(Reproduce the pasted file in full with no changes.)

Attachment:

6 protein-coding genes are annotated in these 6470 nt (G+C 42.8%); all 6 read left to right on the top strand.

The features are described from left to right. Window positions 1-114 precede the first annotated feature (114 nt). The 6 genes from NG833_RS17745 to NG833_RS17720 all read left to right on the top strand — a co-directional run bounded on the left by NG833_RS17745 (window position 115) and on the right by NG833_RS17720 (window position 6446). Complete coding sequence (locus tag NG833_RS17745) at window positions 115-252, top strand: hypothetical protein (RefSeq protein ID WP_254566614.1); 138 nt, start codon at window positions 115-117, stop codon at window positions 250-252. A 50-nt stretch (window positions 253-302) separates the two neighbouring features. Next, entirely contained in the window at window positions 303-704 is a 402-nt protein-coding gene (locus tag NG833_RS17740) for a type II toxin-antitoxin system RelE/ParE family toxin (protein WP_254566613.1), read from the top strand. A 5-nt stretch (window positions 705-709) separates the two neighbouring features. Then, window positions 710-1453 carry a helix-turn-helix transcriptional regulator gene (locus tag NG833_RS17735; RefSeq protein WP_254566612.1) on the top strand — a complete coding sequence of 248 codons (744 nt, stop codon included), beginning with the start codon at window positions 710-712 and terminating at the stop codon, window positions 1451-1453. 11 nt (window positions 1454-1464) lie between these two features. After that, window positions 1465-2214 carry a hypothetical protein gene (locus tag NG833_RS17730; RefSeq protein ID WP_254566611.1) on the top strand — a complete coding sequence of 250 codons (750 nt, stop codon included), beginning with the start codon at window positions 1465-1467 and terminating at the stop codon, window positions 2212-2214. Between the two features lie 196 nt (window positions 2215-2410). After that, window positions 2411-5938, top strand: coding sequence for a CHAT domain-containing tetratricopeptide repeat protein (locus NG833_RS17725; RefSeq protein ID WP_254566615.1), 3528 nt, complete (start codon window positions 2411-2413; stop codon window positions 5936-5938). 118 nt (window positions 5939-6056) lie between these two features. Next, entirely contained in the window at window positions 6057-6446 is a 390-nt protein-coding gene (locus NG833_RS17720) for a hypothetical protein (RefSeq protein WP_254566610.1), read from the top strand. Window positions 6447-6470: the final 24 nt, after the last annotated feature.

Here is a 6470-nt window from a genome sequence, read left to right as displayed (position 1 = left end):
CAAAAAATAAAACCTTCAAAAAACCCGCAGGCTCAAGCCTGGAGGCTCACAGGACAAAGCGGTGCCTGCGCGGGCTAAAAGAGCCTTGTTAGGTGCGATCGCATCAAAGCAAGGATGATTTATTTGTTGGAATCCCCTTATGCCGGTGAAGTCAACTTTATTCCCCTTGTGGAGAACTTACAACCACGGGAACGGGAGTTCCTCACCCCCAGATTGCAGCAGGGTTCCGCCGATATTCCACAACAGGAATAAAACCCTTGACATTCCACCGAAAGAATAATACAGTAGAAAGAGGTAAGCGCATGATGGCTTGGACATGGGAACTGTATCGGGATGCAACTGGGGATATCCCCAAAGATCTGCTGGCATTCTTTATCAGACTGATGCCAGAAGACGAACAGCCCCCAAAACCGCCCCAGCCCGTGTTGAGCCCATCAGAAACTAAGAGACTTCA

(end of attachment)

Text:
6 protein-coding genes are annotated in these 6470 nt (G+C 42.8%); all 6 read left to right on the top strand.

The features are described from left to right. Window positions 1-114 precede the first annotated feature (114 nt). The 6 genes from NG833_RS17745 to NG833_RS17720 all read left to right on the top strand — a co-directional run bounded on the left by NG833_RS17745 (window position 115) and on the right by NG833_RS17720 (window position 6446). Complete coding sequence (locus tag NG833_RS17745) at window positions 115-252, top strand: hypothetical protein (RefSeq protein ID WP_254566614.1); 138 nt, start codon at window positions 115-117, stop codon at window positions 250-252. A 50-nt stretch (window positions 253-302) separates the two neighbouring features. Next, entirely contained in the window at window positions 303-704 is a 402-nt protein-coding gene (locus tag NG833_RS17740) for a type II toxin-antitoxin system RelE/ParE family toxin (protein WP_254566613.1), read from the top strand. A 5-nt stretch (window positions 705-709) separates the two neighbouring features. Then, window positions 710-1453 carry a helix-turn-helix transcriptional regulator gene (locus tag NG833_RS17735; RefSeq protein WP_254566612.1) on the top strand — a complete coding sequence of 248 codons (744 nt, stop codon included), beginning with the start codon at window positions 710-712 and terminating at the stop codon, window positions 1451-1453. 11 nt (window positions 1454-1464) lie between these two features. After that, window positions 1465-2214 carry a hypothetical protein gene (locus tag NG833_RS17730; RefSeq protein ID WP_254566611.1) on the top strand — a complete coding sequence of 250 codons (750 nt, stop codon included), beginning with the start codon at window positions 1465-1467 and terminating at the stop codon, window positions 2212-2214. Between the two features lie 196 nt (window positions 2215-2410). After that, window positions 2411-5938, top strand: coding sequence for a CHAT domain-containing tetratricopeptide repeat protein (locus NG833_RS17725; RefSeq protein ID WP_254566615.1), 3528 nt, complete (start codon window positions 2411-2413; stop codon window positions 5936-5938). 118 nt (window positions 5939-6056) lie between these two features. Next, entirely contained in the window at window positions 6057-6446 is a 390-nt protein-coding gene (locus NG833_RS17720) for a hypothetical protein (RefSeq protein WP_254566610.1), read from the top strand. Window positions 6447-6470: the final 24 nt, after the last annotated feature.

Here is a 6470-nt window from a genome sequence, read left to right as displayed (position 1 = left end):
CAAAAAATAAAACCTTCAAAAAACCCGCAGGCTCAAGCCTGGAGGCTCACAGGACAAAGCGGTGCCTGCGCGGGCTAAAAGAGCCTTGTTAGGTGCGATCGCATCAAAGCAAGGATGATTTATTTGTTGGAATCCCCTTATGCCGGTGAAGTCAACTTTATTCCCCTTGTGGAGAACTTACAACCACGGGAACGGGAGTTCCTCACCCCCAGATTGCAGCAGGGTTCCGCCGATATTCCACAACAGGAATAAAACCCTTGACATTCCACCGAAAGAATAATACAGTAGAAAGAGGTAAGCGCATGATGGCTTGGACATGGGAACTGTATCGGGATGCAACTGGGGATATCCCCAAAGATCTGCTGGCATTCTTTATCAGACTGATGCCAGAAGACGAACAGCCCCCAAAACCGCCCCAGCCCGTGTTGAGCCCATCAGAAACTAAGAGACTTCA